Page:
Dr. Ron’s Research Review – February 21, 2013

© 2013

This week’s research review focuses on abnormal uterine bleeding with HRT.

Continuous combined hormone therapy (HT) is effective for menopausal vasomotor symptoms and vaginal dryness but commonly leads to unscheduled vaginal bleeding and spotting. Nearly half of all continuous combined HT users make at least one visit to their gynecologist with unscheduled bleeding. Unscheduled bleeding is disliked by women and may lead to invasive investigations to exclude underlying pelvic pathology. In most cases investigations do not reveal any underlying cause for the bleeding. (Hickey, Ameratunga et al. 2011)

There is little consensus on who and when to investigate bleeding on HT, what to do about persistent bleeding and when re-investigation is indicated. A Pap smear should be obtained if a normal result has not been cited in the previous two years. Bleeding on continuous combined HT should be investigated if persistent for 6–9 months of use if new after a sustained period of amenorrhea or if heavy. Transvaginal ultrasound is useful. (Hickey, Ameratunga et al. 2011

Oral progesterone for 21 days per month and non-steroidal anti-inflammatory drugs are effective for the management of abnormal uterine bleeding in premenopausal women. (Sweet, Schmidt-Dalton et al. 2012)

Dr. Ron


Articles

Bleeding with menopausal hormone therapy

         (Hickey and Agarwal 2009) Download

Hormone therapy is highly effective for the treatment of menopausal vasomotor symptoms and vaginal dryness, but commonly leads to unscheduled vaginal bleeding and spotting. This frequently leads to invasive investigations to exclude underlying malignancy and is also very unpopular amongst users. In most cases, no pathology is found and the mechanisms underlying this irregular bleeding are poorly understood. Relatively few studies have investigated how combined hormone therapy might cause endometrial breakdown and bleeding. Evidence to date suggests that hormone therapy exposure induces changes in the density, distribution and structure of endometrial vessels, as well as alterations in the stroma, potentially leading to increased production of vasoactive mediators. The mechanisms of bleeding with menopausal hormone therapy seem to differ from those seen during normal menstruation and breakthrough bleeding in users of long-acting progestogen-only contraception.

Unscheduled bleeding in continuous combined hormone therapy users

         (Hickey, Ameratunga et al. 2011) Download

Continuous combined hormone therapy (HT) is effective for menopausal vasomotor symptoms and vaginal dryness but commonly leads to unscheduled vaginal bleeding and spotting. Unscheduled bleeding is disliked by women and may lead to invasive investigations to exclude underlying pelvic pathology. In most cases investigations do not reveal any underlying cause for the bleeding.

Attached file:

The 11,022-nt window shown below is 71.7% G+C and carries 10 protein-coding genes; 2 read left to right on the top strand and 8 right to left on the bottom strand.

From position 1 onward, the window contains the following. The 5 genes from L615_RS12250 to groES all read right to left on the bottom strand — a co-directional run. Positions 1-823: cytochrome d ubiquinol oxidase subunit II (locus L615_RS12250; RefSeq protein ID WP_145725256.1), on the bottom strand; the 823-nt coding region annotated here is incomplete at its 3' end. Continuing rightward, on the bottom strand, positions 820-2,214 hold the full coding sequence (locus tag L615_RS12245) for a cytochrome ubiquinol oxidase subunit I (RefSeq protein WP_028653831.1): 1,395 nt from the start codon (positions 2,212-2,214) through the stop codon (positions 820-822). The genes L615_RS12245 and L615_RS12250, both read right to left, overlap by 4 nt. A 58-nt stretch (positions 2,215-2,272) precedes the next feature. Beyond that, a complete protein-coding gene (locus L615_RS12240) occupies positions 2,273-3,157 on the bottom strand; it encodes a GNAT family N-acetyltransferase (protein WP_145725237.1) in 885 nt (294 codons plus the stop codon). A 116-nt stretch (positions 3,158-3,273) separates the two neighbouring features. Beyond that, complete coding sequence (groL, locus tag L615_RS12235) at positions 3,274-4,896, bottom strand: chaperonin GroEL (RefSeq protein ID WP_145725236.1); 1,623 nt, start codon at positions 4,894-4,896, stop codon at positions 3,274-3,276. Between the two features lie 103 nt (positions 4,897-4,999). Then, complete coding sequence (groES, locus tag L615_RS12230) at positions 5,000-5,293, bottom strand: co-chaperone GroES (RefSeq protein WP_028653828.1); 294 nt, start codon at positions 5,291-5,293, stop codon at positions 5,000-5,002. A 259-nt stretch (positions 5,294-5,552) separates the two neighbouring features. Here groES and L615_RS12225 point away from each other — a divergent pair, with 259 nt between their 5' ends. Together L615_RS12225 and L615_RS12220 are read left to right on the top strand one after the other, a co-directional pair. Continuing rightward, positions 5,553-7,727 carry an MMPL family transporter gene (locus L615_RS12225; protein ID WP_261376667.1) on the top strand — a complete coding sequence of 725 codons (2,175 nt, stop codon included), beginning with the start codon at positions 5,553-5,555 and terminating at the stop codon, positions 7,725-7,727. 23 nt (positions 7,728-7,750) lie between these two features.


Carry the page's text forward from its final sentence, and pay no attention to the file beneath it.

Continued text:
Evaluation and management of abnormal uterine bleeding in premenopausal women

         (Sweet, Schmidt-Dalton et al. 2012) Download

Up to 14 percent of women experience irregular or excessively heavy menstrual bleeding. This abnormal uterine bleeding generally can be divided into anovulatory and ovulatory patterns. Chronic anovulation can lead to irregular bleeding, prolonged unopposed estrogen stimulation of the endometrium, and increased risk of endometrial cancer. Causes include polycystic ovary syndrome, uncontrolled diabetes mellitus, thyroid dysfunction, hyperprolactinemia, and use of antipsychotics or antiepileptics. Women 35 years or older with recurrent anovulation, women younger than 35 years with risk factors for endometrial cancer, and women with excessive bleeding unresponsive to medical therapy should undergo endometrial biopsy. Treatment with combination oral contraceptives or progestins may regulate menstrual cycles. Histologic findings of hyperplasia without atypia may be treated with cyclic or continuous progestin. Women who have hyperplasia with atypia or adenocarcinoma should be referred to a gynecologist or gynecologic oncologist, respectively. Ovulatory abnormal uterine bleeding, or menorrhagia, may be caused by thyroid dysfunction, coagulation defects (most commonly von Willebrand disease), endometrial polyps, and submucosal fibroids. Transvaginal ultrasonography or saline infusion sonohysterography may be used to evaluate menorrhagia. The levonorgestrel-releasing intrauterine system is an effective treatment for menorrhagia. Oral progesterone for 21 days per month and nonsteroidal anti-inflammatory drugs are also effective. Tranexamic acid is approved by the U.S. Food and Drug Administration for the treatment of ovulatory bleeding, but is expensive. When clear structural causes are identified or medical management is ineffective, polypectomy, fibroidectomy, uterine artery embolization, and endometrial ablation may be considered. Hysterectomy is the most definitive treatment.


References

Hickey, M. and S. Agarwal (2009). "Bleeding with menopausal hormone therapy." Best Pract Res Clin Obstet Gynaecol 23(1): 141-9 PMID: 18977184

Hickey, M., D. Ameratunga, et al. (2011). "Unscheduled bleeding in continuous combined hormone therapy users." Maturitas 70(4): 400-3 PMID: 22030385

Sweet, M. G., T. A. Schmidt-Dalton, et al. (2012). "Evaluation and management of abnormal uterine bleeding in premenopausal women." Am Fam Physician 85(1): 35-43 PMID: 22230306